Prayer Psalm: 59
Prayer Point: David wrote this psalm while his enemies lurked outside his home looking for an opportunity to kill him. Notice whom David turns to for justice and for his security. He places those concerns in God’s hands. How do we pray this same prayer? By remembering that we were the enemies who found an opportunity to kill Jesus and when we nailed him to a cross, he said, “Father, forgive them for they know not what they do.” Pray that we might trust God with our justice and security concerns and that we might have the forgiving heart of Jesus.
Jesus retreats to a solitary place upon hearing the news of his cousin’s murder. What does Jesus do for the crowds despite his grief? Why do you think Jesus puts his disciples on the spot by saying, “you give them something to eat.”? How do the disciples fail this simple test of faith? What do we learn about Jesus through this miracle?
In the early years of the church, the vast majority of Jesus’ followers were Jewish (all the Apostles were Jewish). But as the Christian faith began to spread around the Roman Empire, Gentiles (people who are not Jewish) began to flow into the church. This presented a problem for the church. For thousands of years they and their ancestors had held to the laws and customs given to them by Moses. These laws and customs are recorded for us in the books of Exodus, Leviticus, Numbers and Deuteronomy and they covered all aspects of life: circumcision, special holidays to be observed, regulations concerning food and cleanliness, and laws governing how we were to relate to God and to our neighbor. The questions for the early church were: Do Gentile followers of Jesus need to follow Jewish laws and customs in order to be saved? Do they need to be circumcised? (Acts 15:1) Does someone need to become Jewish in order to become a follower of Jesus? Now that Jesus has come are we still bound to keep the law of Moses?
For more background on this issue and how the church resolved it take a moment to read Acts 15. This controversy over circumcision, found its way to the churches in Galatia. Apparently Christians who believed that Gentile Christians needed to be circumcised (male circumcision only) and adopt Jewish customs came to Galatia and pressured the Gentile men to be circumcised. Paul wrote this letter in response to that pressure.
For Paul, receiving the Holy Spirit, not circumcision,was the mark of a true Christian. What caused God to give the Holy Spirit, the mark of a true Christian, to the Galatians? If we began following Jesus by the Holy Spirit, how should we continue to follow him (see verse 3)?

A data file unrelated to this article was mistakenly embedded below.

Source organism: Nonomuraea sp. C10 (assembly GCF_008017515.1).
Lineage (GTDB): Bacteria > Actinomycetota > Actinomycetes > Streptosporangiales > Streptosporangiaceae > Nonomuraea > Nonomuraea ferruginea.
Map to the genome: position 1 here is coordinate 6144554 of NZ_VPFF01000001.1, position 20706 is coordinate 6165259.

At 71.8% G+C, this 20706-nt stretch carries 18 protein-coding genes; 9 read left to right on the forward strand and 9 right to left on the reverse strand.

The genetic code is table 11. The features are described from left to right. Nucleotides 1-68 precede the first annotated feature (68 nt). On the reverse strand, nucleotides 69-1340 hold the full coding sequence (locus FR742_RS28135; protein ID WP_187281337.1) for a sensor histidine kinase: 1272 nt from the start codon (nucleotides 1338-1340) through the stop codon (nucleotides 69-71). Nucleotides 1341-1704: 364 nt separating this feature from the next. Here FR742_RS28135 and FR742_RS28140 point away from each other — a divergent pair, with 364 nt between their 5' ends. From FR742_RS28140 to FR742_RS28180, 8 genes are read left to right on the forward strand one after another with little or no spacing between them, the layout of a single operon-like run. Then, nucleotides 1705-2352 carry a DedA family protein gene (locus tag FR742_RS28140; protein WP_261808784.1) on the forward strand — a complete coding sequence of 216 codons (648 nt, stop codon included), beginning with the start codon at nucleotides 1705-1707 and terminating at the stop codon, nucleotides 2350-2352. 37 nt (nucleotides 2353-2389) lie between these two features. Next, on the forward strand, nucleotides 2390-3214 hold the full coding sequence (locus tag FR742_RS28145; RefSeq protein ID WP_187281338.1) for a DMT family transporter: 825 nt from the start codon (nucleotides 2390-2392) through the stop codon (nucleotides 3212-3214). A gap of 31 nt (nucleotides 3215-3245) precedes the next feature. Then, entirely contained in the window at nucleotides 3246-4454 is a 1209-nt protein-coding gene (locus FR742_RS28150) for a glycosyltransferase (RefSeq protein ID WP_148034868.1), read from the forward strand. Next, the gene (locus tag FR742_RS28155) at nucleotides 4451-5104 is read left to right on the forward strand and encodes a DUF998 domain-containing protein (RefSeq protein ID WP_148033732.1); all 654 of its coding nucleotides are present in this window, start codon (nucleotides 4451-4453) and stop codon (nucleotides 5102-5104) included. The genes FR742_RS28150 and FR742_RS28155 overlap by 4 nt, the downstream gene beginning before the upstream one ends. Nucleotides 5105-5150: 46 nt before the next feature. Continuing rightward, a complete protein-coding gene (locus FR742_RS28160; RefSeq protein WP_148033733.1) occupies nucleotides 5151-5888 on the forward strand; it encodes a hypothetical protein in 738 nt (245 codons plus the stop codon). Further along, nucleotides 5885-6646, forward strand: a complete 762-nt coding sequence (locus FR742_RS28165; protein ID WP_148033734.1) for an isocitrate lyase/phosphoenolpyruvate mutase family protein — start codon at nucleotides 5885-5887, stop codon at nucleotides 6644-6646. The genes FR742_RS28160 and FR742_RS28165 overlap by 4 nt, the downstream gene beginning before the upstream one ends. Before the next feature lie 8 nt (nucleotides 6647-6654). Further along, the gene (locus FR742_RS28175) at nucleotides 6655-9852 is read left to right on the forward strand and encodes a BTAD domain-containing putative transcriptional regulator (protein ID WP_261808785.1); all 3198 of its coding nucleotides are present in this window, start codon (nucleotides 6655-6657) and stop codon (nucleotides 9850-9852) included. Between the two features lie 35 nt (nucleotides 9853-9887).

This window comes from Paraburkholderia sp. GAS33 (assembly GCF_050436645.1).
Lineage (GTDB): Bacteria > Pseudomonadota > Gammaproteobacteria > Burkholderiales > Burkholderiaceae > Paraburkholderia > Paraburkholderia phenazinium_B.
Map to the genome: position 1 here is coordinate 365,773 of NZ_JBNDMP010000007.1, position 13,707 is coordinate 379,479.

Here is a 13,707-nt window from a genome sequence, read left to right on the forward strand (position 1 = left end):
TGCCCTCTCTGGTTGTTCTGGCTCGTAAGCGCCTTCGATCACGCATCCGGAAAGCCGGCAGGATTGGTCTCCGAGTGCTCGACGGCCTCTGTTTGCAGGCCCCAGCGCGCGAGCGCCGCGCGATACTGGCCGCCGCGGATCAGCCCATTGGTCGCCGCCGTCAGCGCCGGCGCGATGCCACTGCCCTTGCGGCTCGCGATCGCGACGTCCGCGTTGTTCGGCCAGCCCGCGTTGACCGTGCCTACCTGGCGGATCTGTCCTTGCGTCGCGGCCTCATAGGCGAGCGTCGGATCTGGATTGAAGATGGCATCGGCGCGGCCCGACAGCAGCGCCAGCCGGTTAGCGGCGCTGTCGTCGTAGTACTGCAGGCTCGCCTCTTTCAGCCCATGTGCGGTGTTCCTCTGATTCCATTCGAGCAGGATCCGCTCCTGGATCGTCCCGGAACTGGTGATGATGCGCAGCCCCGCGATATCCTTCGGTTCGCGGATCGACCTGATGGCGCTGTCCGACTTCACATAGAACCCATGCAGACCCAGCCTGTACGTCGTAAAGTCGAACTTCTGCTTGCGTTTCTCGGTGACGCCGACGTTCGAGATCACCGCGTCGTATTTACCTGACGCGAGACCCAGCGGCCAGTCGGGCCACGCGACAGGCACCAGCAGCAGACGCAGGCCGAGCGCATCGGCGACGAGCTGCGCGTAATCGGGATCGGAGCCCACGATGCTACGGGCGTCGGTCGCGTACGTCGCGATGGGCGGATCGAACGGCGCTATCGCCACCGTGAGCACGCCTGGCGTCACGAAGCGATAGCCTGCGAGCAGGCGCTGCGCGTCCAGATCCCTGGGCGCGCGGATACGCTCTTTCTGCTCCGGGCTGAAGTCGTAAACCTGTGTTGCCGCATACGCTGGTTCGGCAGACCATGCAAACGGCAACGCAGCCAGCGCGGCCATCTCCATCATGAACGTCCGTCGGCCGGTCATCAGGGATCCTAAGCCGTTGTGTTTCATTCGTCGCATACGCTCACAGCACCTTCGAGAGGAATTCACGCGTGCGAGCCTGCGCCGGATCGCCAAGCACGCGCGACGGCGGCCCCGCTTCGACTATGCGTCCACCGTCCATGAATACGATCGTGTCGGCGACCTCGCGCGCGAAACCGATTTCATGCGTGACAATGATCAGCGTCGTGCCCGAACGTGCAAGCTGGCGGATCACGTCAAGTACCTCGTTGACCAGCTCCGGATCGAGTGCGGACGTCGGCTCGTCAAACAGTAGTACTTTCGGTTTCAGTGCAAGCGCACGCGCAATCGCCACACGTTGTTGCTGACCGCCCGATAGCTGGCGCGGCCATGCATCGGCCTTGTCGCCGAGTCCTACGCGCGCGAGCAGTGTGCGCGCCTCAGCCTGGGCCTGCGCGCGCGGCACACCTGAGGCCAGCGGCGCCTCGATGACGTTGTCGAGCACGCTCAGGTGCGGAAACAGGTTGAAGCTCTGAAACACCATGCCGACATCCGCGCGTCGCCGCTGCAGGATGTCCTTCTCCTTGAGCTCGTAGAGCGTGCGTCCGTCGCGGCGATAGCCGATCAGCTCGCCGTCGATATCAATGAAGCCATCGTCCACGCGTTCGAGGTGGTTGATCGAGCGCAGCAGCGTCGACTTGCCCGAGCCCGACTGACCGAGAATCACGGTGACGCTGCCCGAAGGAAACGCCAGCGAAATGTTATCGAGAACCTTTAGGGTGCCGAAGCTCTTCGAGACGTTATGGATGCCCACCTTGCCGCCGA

The word ‘justify’ is a legal term meaning to declare someone to be innocent or righteous. ‘Credit’ is a banking term, meaning to transfer money from one account to another. In other words, justification is when the righteousness of Jesus is credited to our account. It is a gift that we receive by faith.
How was it that Abraham was ‘credited’ righteousness? How are we, the Gentiles, like Abraham? What can’t the Law (the Law of Moses including circumcision) do? How is it that we are rescued from the curse of the Law? Why does God bless us and give us the Holy Spirit?
Ecclesiastes 3:16-4:3 Judgment, Animals and Oppression
What else does the Teacher see “under the sun”? (“In the place of judgment – wickedness was there, in the place of justice – wickedness was there.” (Eccl. 3:16 NIV))
What conclusion does the Teacher draw from all of this? (“God will bring to judgment both the righteous and the wicked, for there will be a time for every activity, a time for every deed.” (Eccl. 3:17 NIV))
What does the Teacher’s conclusion cause us to think about? (Death)
Describe the Teacher’s view of Man vs. Animal. (The Teacher sees no difference between the animal and man. Both will face the same fate.)
What is the very familiar expression buried (!) in this passage? (“…all come from dust, and to dust all return.” (Eccl. 3:20 NIV))
What doubt does the Teacher admit in verse 3:21? (“Who knows if the spirit of man rises upward and if the spirit of the animal goes down into the earth?” (NIV))
What then, is man’s lot? (verse 3:22) (“So I saw that there is nothing better for a man than to enjoy his work, because that is his lot.” (NIV))
What is the next thing (issue) the Teacher looks at? (Oppression)
This oppression causes the Teacher to make what declaration? (“And I declared that the dead, who had already died, are happier than the living, who are still alive.” (Eccl, 4:2 NIV))
So the Teacher looks at the living and the dead, who is better off than they? (“But better than both is he who has not yet born, who has not seen the evil that is done under the sun.” (Eccl. 4:3 NIV))